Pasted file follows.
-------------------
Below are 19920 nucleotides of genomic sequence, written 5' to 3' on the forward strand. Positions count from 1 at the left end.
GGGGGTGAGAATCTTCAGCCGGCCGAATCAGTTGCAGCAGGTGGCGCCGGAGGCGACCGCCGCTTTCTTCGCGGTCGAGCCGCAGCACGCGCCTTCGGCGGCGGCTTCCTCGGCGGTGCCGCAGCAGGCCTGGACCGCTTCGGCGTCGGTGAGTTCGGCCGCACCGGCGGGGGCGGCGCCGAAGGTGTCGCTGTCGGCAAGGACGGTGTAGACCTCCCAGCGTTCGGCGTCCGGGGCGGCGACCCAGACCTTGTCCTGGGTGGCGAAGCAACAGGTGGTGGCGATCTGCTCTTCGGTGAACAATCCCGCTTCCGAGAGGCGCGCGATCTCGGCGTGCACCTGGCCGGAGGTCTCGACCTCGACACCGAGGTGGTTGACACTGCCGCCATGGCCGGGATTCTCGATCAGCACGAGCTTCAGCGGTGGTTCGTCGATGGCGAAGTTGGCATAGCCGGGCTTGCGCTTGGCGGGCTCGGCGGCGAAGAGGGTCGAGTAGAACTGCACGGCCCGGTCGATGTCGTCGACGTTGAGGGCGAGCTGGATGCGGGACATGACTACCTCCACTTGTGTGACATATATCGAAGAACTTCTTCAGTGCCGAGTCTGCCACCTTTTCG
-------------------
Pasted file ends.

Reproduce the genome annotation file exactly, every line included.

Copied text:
Below are 19920 nucleotides of genomic sequence, written 5' to 3' on the forward strand. Positions count from 1 at the left end.
GGGGGTGAGAATCTTCAGCCGGCCGAATCAGTTGCAGCAGGTGGCGCCGGAGGCGACCGCCGCTTTCTTCGCGGTCGAGCCGCAGCACGCGCCTTCGGCGGCGGCTTCCTCGGCGGTGCCGCAGCAGGCCTGGACCGCTTCGGCGTCGGTGAGTTCGGCCGCACCGGCGGGGGCGGCGCCGAAGGTGTCGCTGTCGGCAAGGACGGTGTAGACCTCCCAGCGTTCGGCGTCCGGGGCGGCGACCCAGACCTTGTCCTGGGTGGCGAAGCAACAGGTGGTGGCGATCTGCTCTTCGGTGAACAATCCCGCTTCCGAGAGGCGCGCGATCTCGGCGTGCACCTGGCCGGAGGTCTCGACCTCGACACCGAGGTGGTTGACACTGCCGCCATGGCCGGGATTCTCGATCAGCACGAGCTTCAGCGGTGGTTCGTCGATGGCGAAGTTGGCATAGCCGGGCTTGCGCTTGGCGGGCTCGGCGGCGAAGAGGGTCGAGTAGAACTGCACGGCCCGGTCGATGTCGTCGACGTTGAGGGCGAGCTGGATGCGGGACATGACTACCTCCACTTGTGTGACATATATCGAAGAACTTCTTCAGTGCCGAGTCTGCCACCTTTTCG